At first, the college boys thought it was a once-only performance.
“I remember thinking to myself, ‘I’m going to tell my grandchildren that I sang at Disneyland one time,’” says Jim Schamp ’62.
But the call-backs kept coming, and eventually contracts were signed and the gig lasted years. That’s right, Schamp and Perry Carter ’65 were Dapper Dans, those wholesome gents who balance harmonies and bicycle skills while cruising Disneyland’s Main Street U.S.A.
“It was just wonderful,” Carter says.
The careers of Schamp and Carter were always about sharing the joy of music. Schamp taught music in junior highs and high schools; Carter directed high school choral programs and taught voice for 22 years at Saddleback Community College. But many of their most heartfelt tunes were belted out in their Chapman days, when they donned straw hats, hopped on a custom four-seater bicycle and rode through Disneyland, entertaining millions of guests with four-part a cappella harmonies.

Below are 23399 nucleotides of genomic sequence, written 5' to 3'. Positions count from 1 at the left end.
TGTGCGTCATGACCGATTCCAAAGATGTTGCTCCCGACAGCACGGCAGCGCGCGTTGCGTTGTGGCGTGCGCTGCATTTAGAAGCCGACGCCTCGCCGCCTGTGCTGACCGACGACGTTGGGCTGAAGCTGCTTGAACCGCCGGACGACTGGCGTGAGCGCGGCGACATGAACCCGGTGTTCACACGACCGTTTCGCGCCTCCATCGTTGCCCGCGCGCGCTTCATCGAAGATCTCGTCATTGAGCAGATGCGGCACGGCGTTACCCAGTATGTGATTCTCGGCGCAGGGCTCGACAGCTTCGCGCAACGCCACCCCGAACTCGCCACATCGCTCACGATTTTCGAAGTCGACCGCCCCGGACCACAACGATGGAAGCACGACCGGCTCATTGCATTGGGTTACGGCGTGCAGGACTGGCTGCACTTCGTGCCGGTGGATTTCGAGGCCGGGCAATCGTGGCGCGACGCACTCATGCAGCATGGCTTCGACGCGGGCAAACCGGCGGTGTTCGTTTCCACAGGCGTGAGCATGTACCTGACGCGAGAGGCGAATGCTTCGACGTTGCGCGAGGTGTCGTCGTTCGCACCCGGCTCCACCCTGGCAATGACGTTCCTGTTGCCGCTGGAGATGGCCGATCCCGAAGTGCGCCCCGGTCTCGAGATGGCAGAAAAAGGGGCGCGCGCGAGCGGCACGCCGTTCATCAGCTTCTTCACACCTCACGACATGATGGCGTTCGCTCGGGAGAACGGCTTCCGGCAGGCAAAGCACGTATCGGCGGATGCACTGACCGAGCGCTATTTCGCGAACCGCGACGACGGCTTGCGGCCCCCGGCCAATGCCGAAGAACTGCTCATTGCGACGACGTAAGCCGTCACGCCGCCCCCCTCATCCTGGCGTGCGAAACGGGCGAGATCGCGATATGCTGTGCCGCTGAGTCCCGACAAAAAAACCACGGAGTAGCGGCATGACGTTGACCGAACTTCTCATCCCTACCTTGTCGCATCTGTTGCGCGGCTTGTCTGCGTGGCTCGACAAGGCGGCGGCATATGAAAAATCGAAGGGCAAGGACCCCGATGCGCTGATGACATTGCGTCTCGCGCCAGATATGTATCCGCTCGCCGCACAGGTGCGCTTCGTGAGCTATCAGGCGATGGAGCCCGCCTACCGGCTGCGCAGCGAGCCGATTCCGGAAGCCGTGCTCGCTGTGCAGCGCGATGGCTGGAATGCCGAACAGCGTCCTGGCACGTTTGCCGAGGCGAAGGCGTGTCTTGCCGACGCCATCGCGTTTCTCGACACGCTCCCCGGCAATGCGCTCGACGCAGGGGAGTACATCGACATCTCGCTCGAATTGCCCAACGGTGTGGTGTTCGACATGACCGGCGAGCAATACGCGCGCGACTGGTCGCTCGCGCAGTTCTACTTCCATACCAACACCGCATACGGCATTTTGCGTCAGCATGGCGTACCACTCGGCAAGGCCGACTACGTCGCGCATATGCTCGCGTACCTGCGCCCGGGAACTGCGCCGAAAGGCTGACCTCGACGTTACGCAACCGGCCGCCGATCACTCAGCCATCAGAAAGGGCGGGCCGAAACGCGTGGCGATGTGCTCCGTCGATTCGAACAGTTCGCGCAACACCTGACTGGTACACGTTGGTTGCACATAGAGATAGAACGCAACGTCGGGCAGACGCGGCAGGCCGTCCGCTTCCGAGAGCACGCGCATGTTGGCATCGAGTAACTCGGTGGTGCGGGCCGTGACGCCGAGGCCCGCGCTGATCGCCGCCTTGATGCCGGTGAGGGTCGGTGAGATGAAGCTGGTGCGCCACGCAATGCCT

The Dapper Dans are a Disneyland institution, planned into the entertainment lineup by Walt Disney himself. Singing sentimental classics like Sweet Adeline, the male quartet has been a mainstay of the Americana motif Disney envisioned for Main Street, created as an homage to his own childhood hometown.
Many male vocalists have filled the roles over the years. But Schamp and Carter, along with Dan Earl ’61, Robert Maher ’62, Ron Browne ’63 and Gene Morford, who attended Chapman in the early 1960s, were among the earliest Dans, thanks to music instructor Sheldon Disrud, director of Chapman’s Cardinal Quartet. Disrud directed the candlelight procession at Disneyland and recommended the Chapman students to the park’s entertainment bookers.
The Dans’ presence expanded — they routinely sang a couple of numbers with the big bands in Carnation Plaza Gardens and at Disney special events beyond the park. Looking back, Schamp and Carter say that singing along Main Street amid park guests was the best gig of their lives.
“It was personal,” says Carter. “We could give someone an individual experience that they may have never had in their whole life.”
Top image: Perry Carter ’65, left, and Jim Schamp ’62, right, pose in front of Disneyland’s City Hall. (Photo by Nathan Worden)